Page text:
Whatever it is is non-toxic, I've tested around with quite a few things, ratios and mixes, While I've gotten it pretty close- not close enough to work perfectly. 

 

The main ingredient here is the glycerol, it gets everywhere in the exhaust and it's the part the powder sticks to, The part that doesn't evaporate until heated. 

 

This is also the stuff that is left behind with an improperly cured transfer and tons of people claim to be moisture absorbing into the finished transfers. So they throw those humidity packs in their products and all that jazz for no reason. 

 

I think in order for me to fully understand it, I need to know what is in the pre-treatment the PET film is coated with. Knowing that, I could then potentially be able to help point at the things that react with it. I know whatever it is, isn't capable of pulling out THAT much water from the ink. I've tried it, thoroughly. The best results I had was less than 30 percent water, ideally a bit less. Whatever it was, was thin like alcohol, evaporated quickly pulling water with it. In my opinion. 

 

I know with DTG, It was mainly salt( not table salt) in the pre-treatment I used.  I made my own pretreatment there for bit, and it worked just the same. 

 

 

 

 

 

 

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4 hours ago, kcinnick said:

Please let us know what is in your cleaner!  Capping solutions and cleaning solutions for carts is what I am looking into now.  I have picked up windex with ammonia and ammonia to have on hand.  I keep 91% ISA on hand for other uses so I always have that.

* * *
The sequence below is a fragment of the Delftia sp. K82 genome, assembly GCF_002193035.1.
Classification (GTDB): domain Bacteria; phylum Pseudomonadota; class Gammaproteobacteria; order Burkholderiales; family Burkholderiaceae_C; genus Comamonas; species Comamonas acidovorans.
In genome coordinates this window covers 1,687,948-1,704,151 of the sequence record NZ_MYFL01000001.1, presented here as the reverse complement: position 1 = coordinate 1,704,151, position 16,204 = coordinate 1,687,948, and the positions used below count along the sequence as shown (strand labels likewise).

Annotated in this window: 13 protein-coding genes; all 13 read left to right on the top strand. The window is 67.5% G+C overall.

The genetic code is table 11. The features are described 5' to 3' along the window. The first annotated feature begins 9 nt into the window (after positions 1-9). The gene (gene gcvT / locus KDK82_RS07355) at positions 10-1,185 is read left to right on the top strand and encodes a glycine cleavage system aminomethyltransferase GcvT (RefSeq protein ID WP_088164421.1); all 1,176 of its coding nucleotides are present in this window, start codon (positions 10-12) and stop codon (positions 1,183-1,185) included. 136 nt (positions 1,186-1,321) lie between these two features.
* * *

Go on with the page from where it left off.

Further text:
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4 hours ago, kcinnick said:

Please let us know what is in your cleaner!  Capping solutions and cleaning solutions for carts is what I am looking into now.  I have picked up windex with ammonia and ammonia to have on hand.  I keep 91% ISA on hand for other uses so I always have that.  

Windex is honestly a waste, I tried that about 6 years ago, I might as well have just used water. It never helped, actually made it worse usually. Windex is made to dry quickly, you don't want that. You want the opposite of that, a humectant really. Alcohol doesn't work well either because of the same, at least not with water based inks. With Solvent inks or UV inks, OEM pigment inks, Alcohol works well. With water-based pigment inks, I've only seen it make it worse, or do nothing. 

 

Thats my experience with it anyway. 

 

Your cleaner should be able to almost " melt" dried ink. I use it all the time to remove dried up crud, melts it like butter. If all it does is the same thing as water and doesn't actually react to the ink in a way that is beneficial, not through speculation but through actual hands on testing- I'd just use water. 

Edited by johnson4
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18 hours ago, johnson4 said:

Windex is honestly a waste, I tried that about 6 years ago, I might as well have just used water. It never helped, actually made it worse usually. Windex is made to dry quickly, you don't want that. You want the opposite of that, a humectant really. Alcohol doesn't work well either because of the same, at least not with water based inks. With Solvent inks or UV inks, OEM pigment inks, Alcohol works well. With water-based pigment inks, I've only seen it make it worse, or do nothing. 

 

Thats my experience with it anyway.